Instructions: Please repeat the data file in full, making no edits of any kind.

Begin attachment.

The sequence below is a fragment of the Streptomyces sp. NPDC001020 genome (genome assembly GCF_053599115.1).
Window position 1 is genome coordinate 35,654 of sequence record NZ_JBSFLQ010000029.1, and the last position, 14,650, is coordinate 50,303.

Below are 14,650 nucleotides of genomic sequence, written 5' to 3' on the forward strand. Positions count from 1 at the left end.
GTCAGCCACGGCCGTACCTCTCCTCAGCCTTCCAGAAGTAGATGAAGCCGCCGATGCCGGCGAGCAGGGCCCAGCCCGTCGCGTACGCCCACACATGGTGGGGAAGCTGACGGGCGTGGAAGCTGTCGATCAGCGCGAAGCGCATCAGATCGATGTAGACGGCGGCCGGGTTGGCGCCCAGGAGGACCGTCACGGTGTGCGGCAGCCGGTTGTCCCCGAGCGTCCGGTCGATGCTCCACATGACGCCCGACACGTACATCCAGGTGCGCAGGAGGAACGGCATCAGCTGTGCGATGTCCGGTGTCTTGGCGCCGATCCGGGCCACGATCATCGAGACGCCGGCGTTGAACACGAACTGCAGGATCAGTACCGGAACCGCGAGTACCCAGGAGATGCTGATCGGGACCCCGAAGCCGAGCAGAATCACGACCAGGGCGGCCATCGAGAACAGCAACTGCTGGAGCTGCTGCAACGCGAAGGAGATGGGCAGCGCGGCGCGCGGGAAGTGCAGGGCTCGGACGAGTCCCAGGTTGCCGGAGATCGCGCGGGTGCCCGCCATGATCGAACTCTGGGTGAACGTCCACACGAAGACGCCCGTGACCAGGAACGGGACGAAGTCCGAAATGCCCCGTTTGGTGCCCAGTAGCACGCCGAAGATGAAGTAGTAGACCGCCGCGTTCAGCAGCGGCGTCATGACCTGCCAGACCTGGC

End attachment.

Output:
The sequence below is a fragment of the Streptomyces sp. NPDC001020 genome (genome assembly GCF_053599115.1).
Window position 1 is genome coordinate 35,654 of sequence record NZ_JBSFLQ010000029.1, and the last position, 14,650, is coordinate 50,303.

Below are 14,650 nucleotides of genomic sequence, written 5' to 3' on the forward strand. Positions count from 1 at the left end.
GTCAGCCACGGCCGTACCTCTCCTCAGCCTTCCAGAAGTAGATGAAGCCGCCGATGCCGGCGAGCAGGGCCCAGCCCGTCGCGTACGCCCACACATGGTGGGGAAGCTGACGGGCGTGGAAGCTGTCGATCAGCGCGAAGCGCATCAGATCGATGTAGACGGCGGCCGGGTTGGCGCCCAGGAGGACCGTCACGGTGTGCGGCAGCCGGTTGTCCCCGAGCGTCCGGTCGATGCTCCACATGACGCCCGACACGTACATCCAGGTGCGCAGGAGGAACGGCATCAGCTGTGCGATGTCCGGTGTCTTGGCGCCGATCCGGGCCACGATCATCGAGACGCCGGCGTTGAACACGAACTGCAGGATCAGTACCGGAACCGCGAGTACCCAGGAGATGCTGATCGGGACCCCGAAGCCGAGCAGAATCACGACCAGGGCGGCCATCGAGAACAGCAACTGCTGGAGCTGCTGCAACGCGAAGGAGATGGGCAGCGCGGCGCGCGGGAAGTGCAGGGCTCGGACGAGTCCCAGGTTGCCGGAGATCGCGCGGGTGCCCGCCATGATCGAACTCTGGGTGAACGTCCACACGAAGACGCCCGTGACCAGGAACGGGACGAAGTCCGAAATGCCCCGTTTGGTGCCCAGTAGCACGCCGAAGATGAAGTAGTAGACCGCCGCGTTCAGCAGCGGCGTCATGACCTGCCAGACCTGGC